I won't begin to tell the residents affected by the GulfCoast oil disaster that I feel their pain. My home oil tank once sprang a leakand one winter morning I awoke to find a new and unwelcome floor coating on mybasement, but admittedly, it's not even close to the decades of potentialcleanup that lie in store for them.

Nor has this soured my position on offshore drilling, butthat's fodder for a future column that would be decidedly non-accountingrelated.

But what incenses me to a far greater degree other thanthe inertia showed by the White House in addressing the problem, is theadministration's shameless exploitation of the oil spill to advance thecontroversial cap and trade agenda, which when you drill down (pardon theunfortunate pun) amounts to little more than a national energy tax.

In brief, the cap and trade legislation, which passed theHouse by a mere 7 votes, and remains stalled in the Senate, targets a slashingof greenhouse gases by some 17 percent by 2020 and 80 percent by 2050.

In total, it would force about 7,500 factories and powerplants to cut their respective CO2 emissions by establishing "caps"on carbon emissions. A market would then be established (yes, anothergovernment agency to go along with the 40 "czars" appointed under thecurrent administration) that would allow companies to either buy or sell energycredits that would allow them to exceed the cap limits.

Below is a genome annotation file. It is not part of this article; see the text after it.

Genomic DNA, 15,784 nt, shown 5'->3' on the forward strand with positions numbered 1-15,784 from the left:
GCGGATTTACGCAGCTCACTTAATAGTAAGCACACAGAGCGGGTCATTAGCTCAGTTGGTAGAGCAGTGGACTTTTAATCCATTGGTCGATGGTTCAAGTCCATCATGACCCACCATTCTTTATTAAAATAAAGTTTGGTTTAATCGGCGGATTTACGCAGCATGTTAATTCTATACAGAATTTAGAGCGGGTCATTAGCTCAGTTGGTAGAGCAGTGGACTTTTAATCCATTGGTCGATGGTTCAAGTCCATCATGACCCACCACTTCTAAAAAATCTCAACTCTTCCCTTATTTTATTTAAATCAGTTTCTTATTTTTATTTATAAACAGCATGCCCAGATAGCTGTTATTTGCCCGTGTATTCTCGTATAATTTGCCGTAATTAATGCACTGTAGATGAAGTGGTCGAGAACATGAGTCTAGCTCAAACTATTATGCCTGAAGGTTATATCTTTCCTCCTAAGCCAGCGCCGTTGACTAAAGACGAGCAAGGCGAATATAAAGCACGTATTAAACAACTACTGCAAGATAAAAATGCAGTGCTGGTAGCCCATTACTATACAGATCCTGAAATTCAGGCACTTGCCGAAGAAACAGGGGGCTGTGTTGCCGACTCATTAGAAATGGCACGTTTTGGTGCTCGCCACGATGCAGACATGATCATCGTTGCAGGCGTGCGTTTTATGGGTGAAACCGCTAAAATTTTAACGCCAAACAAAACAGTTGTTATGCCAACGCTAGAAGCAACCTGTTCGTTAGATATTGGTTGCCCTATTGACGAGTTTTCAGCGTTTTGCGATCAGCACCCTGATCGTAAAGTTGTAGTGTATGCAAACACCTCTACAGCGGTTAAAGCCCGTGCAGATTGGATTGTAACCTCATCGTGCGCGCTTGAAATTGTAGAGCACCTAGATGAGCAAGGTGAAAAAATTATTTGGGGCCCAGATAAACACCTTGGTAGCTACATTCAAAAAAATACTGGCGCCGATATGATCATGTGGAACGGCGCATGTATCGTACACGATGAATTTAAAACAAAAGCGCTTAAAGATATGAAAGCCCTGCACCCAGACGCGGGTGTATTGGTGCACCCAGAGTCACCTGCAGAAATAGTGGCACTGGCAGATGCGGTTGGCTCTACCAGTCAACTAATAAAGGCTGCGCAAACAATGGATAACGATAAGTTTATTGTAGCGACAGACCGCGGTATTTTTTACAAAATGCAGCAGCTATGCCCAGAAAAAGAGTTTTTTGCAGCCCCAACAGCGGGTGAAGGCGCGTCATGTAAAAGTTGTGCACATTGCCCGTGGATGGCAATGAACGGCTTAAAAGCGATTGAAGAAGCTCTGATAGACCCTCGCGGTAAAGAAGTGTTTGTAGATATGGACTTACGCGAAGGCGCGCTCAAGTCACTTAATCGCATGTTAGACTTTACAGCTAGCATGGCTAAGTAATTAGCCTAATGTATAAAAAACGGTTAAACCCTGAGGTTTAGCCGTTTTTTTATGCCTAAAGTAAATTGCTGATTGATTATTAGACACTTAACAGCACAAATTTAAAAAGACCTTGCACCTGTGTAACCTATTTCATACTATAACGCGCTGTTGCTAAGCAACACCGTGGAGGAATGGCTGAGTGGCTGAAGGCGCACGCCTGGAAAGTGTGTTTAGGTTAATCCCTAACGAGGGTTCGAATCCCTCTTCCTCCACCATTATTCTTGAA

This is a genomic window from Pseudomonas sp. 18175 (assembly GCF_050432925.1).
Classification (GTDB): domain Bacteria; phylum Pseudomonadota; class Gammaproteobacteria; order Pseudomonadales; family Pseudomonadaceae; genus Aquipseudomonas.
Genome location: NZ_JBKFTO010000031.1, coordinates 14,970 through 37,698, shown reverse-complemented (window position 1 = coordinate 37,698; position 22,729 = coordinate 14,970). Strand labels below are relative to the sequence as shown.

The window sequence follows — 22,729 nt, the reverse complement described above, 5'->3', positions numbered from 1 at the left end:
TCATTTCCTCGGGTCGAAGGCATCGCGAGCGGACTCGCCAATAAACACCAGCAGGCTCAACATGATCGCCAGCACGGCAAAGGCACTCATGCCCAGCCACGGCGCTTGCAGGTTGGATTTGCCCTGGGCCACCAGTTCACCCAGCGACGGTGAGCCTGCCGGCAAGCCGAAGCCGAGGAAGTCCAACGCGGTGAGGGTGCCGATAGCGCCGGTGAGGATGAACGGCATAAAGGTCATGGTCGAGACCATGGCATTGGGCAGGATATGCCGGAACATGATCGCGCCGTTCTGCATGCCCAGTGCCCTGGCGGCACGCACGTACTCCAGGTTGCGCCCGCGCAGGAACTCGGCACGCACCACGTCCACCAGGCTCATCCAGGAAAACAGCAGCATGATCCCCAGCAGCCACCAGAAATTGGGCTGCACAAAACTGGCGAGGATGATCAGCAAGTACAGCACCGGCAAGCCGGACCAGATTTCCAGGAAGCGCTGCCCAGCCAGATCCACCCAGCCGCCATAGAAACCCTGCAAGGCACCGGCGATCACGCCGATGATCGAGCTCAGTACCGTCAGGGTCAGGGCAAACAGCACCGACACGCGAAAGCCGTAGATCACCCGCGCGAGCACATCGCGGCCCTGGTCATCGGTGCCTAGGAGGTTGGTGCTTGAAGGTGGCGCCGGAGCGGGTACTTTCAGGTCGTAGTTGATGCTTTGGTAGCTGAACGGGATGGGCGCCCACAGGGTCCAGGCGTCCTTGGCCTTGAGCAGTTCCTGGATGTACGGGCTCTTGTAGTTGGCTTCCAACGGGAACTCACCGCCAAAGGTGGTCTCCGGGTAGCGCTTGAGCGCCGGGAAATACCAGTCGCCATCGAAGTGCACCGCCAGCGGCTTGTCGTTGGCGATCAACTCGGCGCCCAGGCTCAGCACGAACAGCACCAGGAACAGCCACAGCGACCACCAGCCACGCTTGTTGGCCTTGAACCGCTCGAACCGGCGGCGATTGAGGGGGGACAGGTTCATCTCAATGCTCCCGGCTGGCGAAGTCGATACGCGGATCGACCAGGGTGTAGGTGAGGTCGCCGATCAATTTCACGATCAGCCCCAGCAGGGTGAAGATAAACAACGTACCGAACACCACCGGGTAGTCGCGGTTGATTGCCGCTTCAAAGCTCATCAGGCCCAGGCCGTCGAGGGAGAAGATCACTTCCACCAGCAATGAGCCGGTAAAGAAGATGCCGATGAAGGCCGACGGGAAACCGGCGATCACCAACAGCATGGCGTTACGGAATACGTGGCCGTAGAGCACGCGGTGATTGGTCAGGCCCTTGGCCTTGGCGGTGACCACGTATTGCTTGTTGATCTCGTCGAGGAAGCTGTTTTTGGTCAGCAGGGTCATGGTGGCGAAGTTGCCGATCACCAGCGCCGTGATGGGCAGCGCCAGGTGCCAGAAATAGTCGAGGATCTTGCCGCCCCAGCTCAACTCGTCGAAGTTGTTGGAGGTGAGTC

But in a private analysis made by the TreasuryDepartment, cap and trade would cost U.S taxpayers some $200 billion a year, orroughly $1,760 for the average household in the U.S. That, by estimates, isequivalent to a 15 percent hike on personal income taxes.

Cap and trade would seem to artificially inflate theprice of energy under the theory that higher prices would subsequentlydiscourage its use.

In his speech from the Oval Office last week to addressthe situation in the Gulf, the president spoke about clean energy and"costs" associated with the transition to that. Nor did he bother tocite any figures, fudged or otherwise.

Make no mistake, the oil spill is a crisis of mammothproportions and those responsible should pay a severe penalty. ButI'm confident that it will eventuallybe contained.

Should cap and trade pass in the Senate, that arguablywould be far worse in terms of costs and will surely would be around a lotlonger.

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